Unipolarity: A Structural Perspective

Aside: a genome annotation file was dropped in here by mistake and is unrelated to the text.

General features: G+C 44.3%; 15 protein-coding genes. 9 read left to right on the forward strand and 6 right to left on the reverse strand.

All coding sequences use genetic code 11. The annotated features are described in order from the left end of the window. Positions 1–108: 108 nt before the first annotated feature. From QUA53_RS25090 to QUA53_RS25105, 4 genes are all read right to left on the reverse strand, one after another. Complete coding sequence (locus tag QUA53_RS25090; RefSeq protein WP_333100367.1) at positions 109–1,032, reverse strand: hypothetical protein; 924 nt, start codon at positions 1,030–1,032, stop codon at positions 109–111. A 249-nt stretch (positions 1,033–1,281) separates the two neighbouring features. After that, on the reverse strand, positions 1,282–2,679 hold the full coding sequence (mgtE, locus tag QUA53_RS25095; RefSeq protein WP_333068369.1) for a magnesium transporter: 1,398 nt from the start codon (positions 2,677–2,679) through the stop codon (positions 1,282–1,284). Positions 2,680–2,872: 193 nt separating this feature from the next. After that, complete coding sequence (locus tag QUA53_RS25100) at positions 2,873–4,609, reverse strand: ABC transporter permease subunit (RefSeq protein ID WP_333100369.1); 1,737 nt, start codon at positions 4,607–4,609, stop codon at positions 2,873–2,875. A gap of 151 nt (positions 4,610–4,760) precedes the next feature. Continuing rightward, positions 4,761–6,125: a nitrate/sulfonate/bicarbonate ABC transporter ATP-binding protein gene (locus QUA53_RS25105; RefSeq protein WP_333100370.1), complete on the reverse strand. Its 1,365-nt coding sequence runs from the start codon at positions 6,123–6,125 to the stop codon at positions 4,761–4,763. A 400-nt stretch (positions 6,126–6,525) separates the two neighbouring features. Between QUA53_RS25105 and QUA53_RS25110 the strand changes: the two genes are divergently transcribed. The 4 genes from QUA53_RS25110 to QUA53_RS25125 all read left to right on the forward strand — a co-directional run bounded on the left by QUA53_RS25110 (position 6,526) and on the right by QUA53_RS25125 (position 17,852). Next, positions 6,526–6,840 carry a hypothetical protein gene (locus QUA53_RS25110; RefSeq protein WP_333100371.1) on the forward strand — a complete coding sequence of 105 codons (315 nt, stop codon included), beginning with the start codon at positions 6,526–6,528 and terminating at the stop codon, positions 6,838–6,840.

To say that the world is now unipolar is neither to praise American power, let alone its leadership, nor to accuse the United States of having established a worldwide empire. It is to state a fact, but one whose meaning is far from clear, as we have neither a powerful theory nor much evidence about how unipolar systems operate. A central diffi- culty for sorting this out entails determining the extent to which behav- ior and outcomes we have seen stem from structure, rather than from other levels of analysis, such as idiosyncratic aspects of the international environment, the American domestic system, and the role of individual leaders. How might the system function if the unipole were Nazi Ger- many, Stalin’s USSR (or Brezhnev’s), or a traditional autocracy? Or if it were the United States in a different era? There would surely be major differences, but we should still start our analysis with structure. In fact, this takes us quite far and, as well, to some unexpected places. Realism indicates that the unipole is likely to be difficult to restrain, no matter how benign its intentions or domestic regime. Furthermore, it is far from clear that it should seek to maintain existing arrangements. Both normal ambitions and, in the current context, American values and be- liefs may lead the superpower to seek to change the system rather than preserve it.